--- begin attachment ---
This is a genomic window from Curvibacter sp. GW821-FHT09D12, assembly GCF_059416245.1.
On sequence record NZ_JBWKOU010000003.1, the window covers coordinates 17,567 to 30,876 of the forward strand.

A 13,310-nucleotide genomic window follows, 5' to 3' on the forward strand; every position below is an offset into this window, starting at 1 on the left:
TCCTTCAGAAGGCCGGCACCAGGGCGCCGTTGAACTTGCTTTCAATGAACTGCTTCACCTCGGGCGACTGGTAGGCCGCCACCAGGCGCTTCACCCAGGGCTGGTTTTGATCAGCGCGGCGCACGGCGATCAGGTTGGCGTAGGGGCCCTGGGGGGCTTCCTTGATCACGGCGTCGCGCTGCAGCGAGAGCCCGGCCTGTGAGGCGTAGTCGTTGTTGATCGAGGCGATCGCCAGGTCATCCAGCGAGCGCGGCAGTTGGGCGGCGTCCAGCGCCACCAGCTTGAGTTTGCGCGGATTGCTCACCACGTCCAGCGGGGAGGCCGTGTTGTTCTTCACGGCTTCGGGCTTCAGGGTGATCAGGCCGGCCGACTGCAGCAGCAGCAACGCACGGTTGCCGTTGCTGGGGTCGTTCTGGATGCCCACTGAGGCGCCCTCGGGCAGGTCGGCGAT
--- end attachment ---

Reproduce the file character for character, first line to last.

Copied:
This is a genomic window from Curvibacter sp. GW821-FHT09D12, assembly GCF_059416245.1.
On sequence record NZ_JBWKOU010000003.1, the window covers coordinates 17,567 to 30,876 of the forward strand.

A 13,310-nucleotide genomic window follows, 5' to 3' on the forward strand; every position below is an offset into this window, starting at 1 on the left:
TCCTTCAGAAGGCCGGCACCAGGGCGCCGTTGAACTTGCTTTCAATGAACTGCTTCACCTCGGGCGACTGGTAGGCCGCCACCAGGCGCTTCACCCAGGGCTGGTTTTGATCAGCGCGGCGCACGGCGATCAGGTTGGCGTAGGGGCCCTGGGGGGCTTCCTTGATCACGGCGTCGCGCTGCAGCGAGAGCCCGGCCTGTGAGGCGTAGTCGTTGTTGATCGAGGCGATCGCCAGGTCATCCAGCGAGCGCGGCAGTTGGGCGGCGTCCAGCGCCACCAGCTTGAGTTTGCGCGGATTGCTCACCACGTCCAGCGGGGAGGCCGTGTTGTTCTTCACGGCTTCGGGCTTCAGGGTGATCAGGCCGGCCGACTGCAGCAGCAGCAACGCACGGTTGCCGTTGCTGGGGTCGTTCTGGATGCCCACTGAGGCGCCCTCGGGCAGGTCGGCGAT